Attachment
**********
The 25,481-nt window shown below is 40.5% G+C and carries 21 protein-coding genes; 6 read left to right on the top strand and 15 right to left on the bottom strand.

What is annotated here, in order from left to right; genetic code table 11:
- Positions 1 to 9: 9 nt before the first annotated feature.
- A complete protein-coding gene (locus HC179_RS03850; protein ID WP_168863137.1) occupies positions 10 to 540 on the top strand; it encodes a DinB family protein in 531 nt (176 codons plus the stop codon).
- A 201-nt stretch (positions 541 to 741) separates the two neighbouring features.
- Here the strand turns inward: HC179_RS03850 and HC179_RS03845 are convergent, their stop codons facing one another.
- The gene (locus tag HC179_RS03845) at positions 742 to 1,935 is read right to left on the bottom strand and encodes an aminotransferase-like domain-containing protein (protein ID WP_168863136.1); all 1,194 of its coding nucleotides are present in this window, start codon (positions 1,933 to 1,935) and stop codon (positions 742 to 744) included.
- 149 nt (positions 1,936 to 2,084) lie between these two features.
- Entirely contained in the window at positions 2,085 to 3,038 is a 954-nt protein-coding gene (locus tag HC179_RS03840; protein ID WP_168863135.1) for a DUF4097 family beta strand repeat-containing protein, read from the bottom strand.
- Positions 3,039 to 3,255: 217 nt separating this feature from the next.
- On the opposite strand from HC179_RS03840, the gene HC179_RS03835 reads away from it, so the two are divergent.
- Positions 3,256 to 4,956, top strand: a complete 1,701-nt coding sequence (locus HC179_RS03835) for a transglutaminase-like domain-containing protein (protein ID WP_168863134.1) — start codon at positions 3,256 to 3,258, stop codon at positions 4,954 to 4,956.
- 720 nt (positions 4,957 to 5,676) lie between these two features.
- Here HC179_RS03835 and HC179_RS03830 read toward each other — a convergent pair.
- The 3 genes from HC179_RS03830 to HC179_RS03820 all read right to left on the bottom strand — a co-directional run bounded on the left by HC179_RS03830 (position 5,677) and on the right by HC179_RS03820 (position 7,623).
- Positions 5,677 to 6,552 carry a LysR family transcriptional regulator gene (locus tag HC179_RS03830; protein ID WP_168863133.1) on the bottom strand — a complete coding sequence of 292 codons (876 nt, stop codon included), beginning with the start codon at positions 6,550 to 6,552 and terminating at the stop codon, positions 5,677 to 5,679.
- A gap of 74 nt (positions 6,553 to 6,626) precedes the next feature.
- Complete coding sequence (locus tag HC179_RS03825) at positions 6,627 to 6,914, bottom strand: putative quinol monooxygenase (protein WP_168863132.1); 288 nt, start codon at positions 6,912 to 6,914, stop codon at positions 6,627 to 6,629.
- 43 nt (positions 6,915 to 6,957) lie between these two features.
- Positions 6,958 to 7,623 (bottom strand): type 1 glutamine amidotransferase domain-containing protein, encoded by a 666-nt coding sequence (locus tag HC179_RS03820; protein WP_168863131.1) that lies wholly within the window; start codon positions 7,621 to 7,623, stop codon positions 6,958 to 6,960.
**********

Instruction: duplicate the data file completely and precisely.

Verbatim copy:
The 25,481-nt window shown below is 40.5% G+C and carries 21 protein-coding genes; 6 read left to right on the top strand and 15 right to left on the bottom strand.

What is annotated here, in order from left to right; genetic code table 11:
- Positions 1 to 9: 9 nt before the first annotated feature.
- A complete protein-coding gene (locus HC179_RS03850; protein ID WP_168863137.1) occupies positions 10 to 540 on the top strand; it encodes a DinB family protein in 531 nt (176 codons plus the stop codon).
- A 201-nt stretch (positions 541 to 741) separates the two neighbouring features.
- Here the strand turns inward: HC179_RS03850 and HC179_RS03845 are convergent, their stop codons facing one another.
- The gene (locus tag HC179_RS03845) at positions 742 to 1,935 is read right to left on the bottom strand and encodes an aminotransferase-like domain-containing protein (protein ID WP_168863136.1); all 1,194 of its coding nucleotides are present in this window, start codon (positions 1,933 to 1,935) and stop codon (positions 742 to 744) included.
- 149 nt (positions 1,936 to 2,084) lie between these two features.
- Entirely contained in the window at positions 2,085 to 3,038 is a 954-nt protein-coding gene (locus tag HC179_RS03840; protein ID WP_168863135.1) for a DUF4097 family beta strand repeat-containing protein, read from the bottom strand.
- Positions 3,039 to 3,255: 217 nt separating this feature from the next.
- On the opposite strand from HC179_RS03840, the gene HC179_RS03835 reads away from it, so the two are divergent.
- Positions 3,256 to 4,956, top strand: a complete 1,701-nt coding sequence (locus HC179_RS03835) for a transglutaminase-like domain-containing protein (protein ID WP_168863134.1) — start codon at positions 3,256 to 3,258, stop codon at positions 4,954 to 4,956.
- 720 nt (positions 4,957 to 5,676) lie between these two features.
- Here HC179_RS03835 and HC179_RS03830 read toward each other — a convergent pair.
- The 3 genes from HC179_RS03830 to HC179_RS03820 all read right to left on the bottom strand — a co-directional run bounded on the left by HC179_RS03830 (position 5,677) and on the right by HC179_RS03820 (position 7,623).
- Positions 5,677 to 6,552 carry a LysR family transcriptional regulator gene (locus tag HC179_RS03830; protein ID WP_168863133.1) on the bottom strand — a complete coding sequence of 292 codons (876 nt, stop codon included), beginning with the start codon at positions 6,550 to 6,552 and terminating at the stop codon, positions 5,677 to 5,679.
- A gap of 74 nt (positions 6,553 to 6,626) precedes the next feature.
- Complete coding sequence (locus tag HC179_RS03825) at positions 6,627 to 6,914, bottom strand: putative quinol monooxygenase (protein WP_168863132.1); 288 nt, start codon at positions 6,912 to 6,914, stop codon at positions 6,627 to 6,629.
- 43 nt (positions 6,915 to 6,957) lie between these two features.
- Positions 6,958 to 7,623 (bottom strand): type 1 glutamine amidotransferase domain-containing protein, encoded by a 666-nt coding sequence (locus tag HC179_RS03820; protein WP_168863131.1) that lies wholly within the window; start codon positions 7,621 to 7,623, stop codon positions 6,958 to 6,960.